GBP: Steady Sterling this Week

This week it is hard to find a UK catalyst for sterling to break out of recent ranges. We doubt any further progress on the Windsor Framework deal is worth much more to sterling. And having heard from Bank of England big hitters (Andrew Bailey and Huw Pill) last week, we doubt that this week's BoE speakers make much of a dent in market pricing of the BoE cycle. Activity data for January looks like it could come in on the softish side, although the services sector will be in focus following the recent jump in the services PMI reading.

In all, EUR/GBP should trade well within a 0.8800-0.8900 range, while GBP/USD will be bounced around on this week's big inputs from the US events calendar.

CEE: Inflation Numbers Leave No Room for Rate Cuts

A busy calendar awaits us this week in the CEE region. Today, we start with labour market data in the Czech Republic, key for the Czech National Bank, and retail sales in Hungary. On Tuesday, industrial production for January will be released, which should confirm a weakening economy. On Wednesday, we will also see February inflation in Hungary, as the first number within the CEE region. We expect only a slight drop from 25.7% to 25.4% year-on-year, in line with market expectations, but also slightly higher core inflation.

Later on, we will see the decision from the National Bank of Poland. In line with the market, we expect interest rates to remain unchanged. However, the main focus will be Governor Adam Glapinski's press conference a day later. The central bank will also publish a new forecast. While inflation was lower than expected in January, core inflation remains high. So the question will be how the governor's tone will change since the last forecast and whether he will officially announce the end of the hiking cycle or mention a possible rate cut later this year. We then move to the Czech Republic on Friday, where industrial production and inflation data will be published. CPI, in our view, fell slightly from 17.5% to 16.9% YoY, above the market and CNB forecasts.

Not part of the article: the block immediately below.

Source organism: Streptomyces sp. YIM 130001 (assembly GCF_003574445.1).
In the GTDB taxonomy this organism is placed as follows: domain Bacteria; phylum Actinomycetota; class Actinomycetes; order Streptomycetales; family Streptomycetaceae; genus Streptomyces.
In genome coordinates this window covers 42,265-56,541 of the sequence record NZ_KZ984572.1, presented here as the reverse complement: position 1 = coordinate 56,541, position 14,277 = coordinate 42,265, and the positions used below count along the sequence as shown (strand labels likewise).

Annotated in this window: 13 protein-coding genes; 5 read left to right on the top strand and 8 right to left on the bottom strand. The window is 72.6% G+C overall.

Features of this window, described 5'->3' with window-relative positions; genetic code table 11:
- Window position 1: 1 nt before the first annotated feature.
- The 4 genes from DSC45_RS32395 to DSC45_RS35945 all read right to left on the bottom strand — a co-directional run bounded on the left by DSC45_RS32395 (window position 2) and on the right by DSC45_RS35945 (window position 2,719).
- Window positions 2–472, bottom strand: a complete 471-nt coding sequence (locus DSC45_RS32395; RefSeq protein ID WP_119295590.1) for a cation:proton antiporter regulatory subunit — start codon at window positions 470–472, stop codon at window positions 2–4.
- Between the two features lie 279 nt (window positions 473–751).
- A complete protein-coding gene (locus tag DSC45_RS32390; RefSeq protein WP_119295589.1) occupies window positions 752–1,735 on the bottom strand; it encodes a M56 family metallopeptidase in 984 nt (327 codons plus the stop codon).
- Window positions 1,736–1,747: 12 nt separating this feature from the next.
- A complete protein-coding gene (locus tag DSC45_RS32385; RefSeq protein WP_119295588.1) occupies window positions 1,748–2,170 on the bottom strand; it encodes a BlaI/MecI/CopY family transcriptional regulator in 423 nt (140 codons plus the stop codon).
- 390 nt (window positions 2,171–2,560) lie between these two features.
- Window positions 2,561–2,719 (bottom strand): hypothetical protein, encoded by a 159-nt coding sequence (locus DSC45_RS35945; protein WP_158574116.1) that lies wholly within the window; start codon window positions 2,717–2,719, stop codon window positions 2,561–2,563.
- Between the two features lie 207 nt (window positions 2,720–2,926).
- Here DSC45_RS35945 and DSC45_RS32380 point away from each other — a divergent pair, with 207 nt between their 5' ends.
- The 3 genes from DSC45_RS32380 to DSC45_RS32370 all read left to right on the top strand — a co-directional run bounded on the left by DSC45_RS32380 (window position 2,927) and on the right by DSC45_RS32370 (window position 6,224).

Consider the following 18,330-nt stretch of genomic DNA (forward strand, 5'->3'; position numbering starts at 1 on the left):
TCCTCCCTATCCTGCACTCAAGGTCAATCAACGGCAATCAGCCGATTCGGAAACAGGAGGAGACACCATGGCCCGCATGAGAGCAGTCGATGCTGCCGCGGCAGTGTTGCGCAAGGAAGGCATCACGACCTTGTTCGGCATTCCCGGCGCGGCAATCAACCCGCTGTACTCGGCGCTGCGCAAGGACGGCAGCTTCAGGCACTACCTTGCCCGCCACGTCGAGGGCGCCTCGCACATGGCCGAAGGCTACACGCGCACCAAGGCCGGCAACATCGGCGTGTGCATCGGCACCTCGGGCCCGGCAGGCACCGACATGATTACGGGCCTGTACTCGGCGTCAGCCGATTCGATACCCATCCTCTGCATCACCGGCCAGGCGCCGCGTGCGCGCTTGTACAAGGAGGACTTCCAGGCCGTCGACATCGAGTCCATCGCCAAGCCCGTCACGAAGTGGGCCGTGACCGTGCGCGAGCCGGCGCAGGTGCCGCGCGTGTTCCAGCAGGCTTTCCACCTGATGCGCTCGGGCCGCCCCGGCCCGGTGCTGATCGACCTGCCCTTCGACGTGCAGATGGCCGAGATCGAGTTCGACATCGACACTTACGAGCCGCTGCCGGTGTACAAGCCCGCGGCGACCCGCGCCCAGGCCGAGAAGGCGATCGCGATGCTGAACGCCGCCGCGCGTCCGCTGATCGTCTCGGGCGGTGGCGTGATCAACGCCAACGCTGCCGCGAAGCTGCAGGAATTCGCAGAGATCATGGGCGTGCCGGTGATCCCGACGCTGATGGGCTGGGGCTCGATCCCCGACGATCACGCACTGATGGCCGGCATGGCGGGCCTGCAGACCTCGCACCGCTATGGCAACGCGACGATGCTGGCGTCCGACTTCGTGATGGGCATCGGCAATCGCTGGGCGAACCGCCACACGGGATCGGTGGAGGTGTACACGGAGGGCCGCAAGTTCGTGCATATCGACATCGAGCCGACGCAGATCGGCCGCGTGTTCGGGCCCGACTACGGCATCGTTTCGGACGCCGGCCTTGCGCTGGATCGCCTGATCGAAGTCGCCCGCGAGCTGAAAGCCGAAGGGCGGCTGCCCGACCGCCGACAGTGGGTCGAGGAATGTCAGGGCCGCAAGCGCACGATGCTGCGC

In the sovereign rating space, Fitch maintained a negative outlook for the Czech Republic on Friday. In Hungary, Moody's again did not publish a rating review as it did in September, which means that the outlook and rating remain unchanged, and presumably, the agency is waiting further for developments in the negotiations between the Hungarian government and the European Commission regarding access to EU money.

On the FX side, global conditions for the CEE region remain mixed. The US dollar will hamper EM currencies, on the other hand, gas prices broke 45 EUR/MWh on Friday indicating a further rally in the Hungarian forint and Czech koruna. February inflation data should be a boost to both currencies, confirming the current hawkish market pricing, leaving no room for early rate cuts. On the other hand, a dovish NBP may bring pain to the Polish zloty. Thus, it will be key to watch for indications of a first rate cut during the governor's press conference on Thursday. The Czech koruna could retest levels below 23.40 EUR/CZK and the Hungarian forint below 375 EUR/HUF. However, the Polish zloty should test weaker levels above 4.740 EUR/PLN again.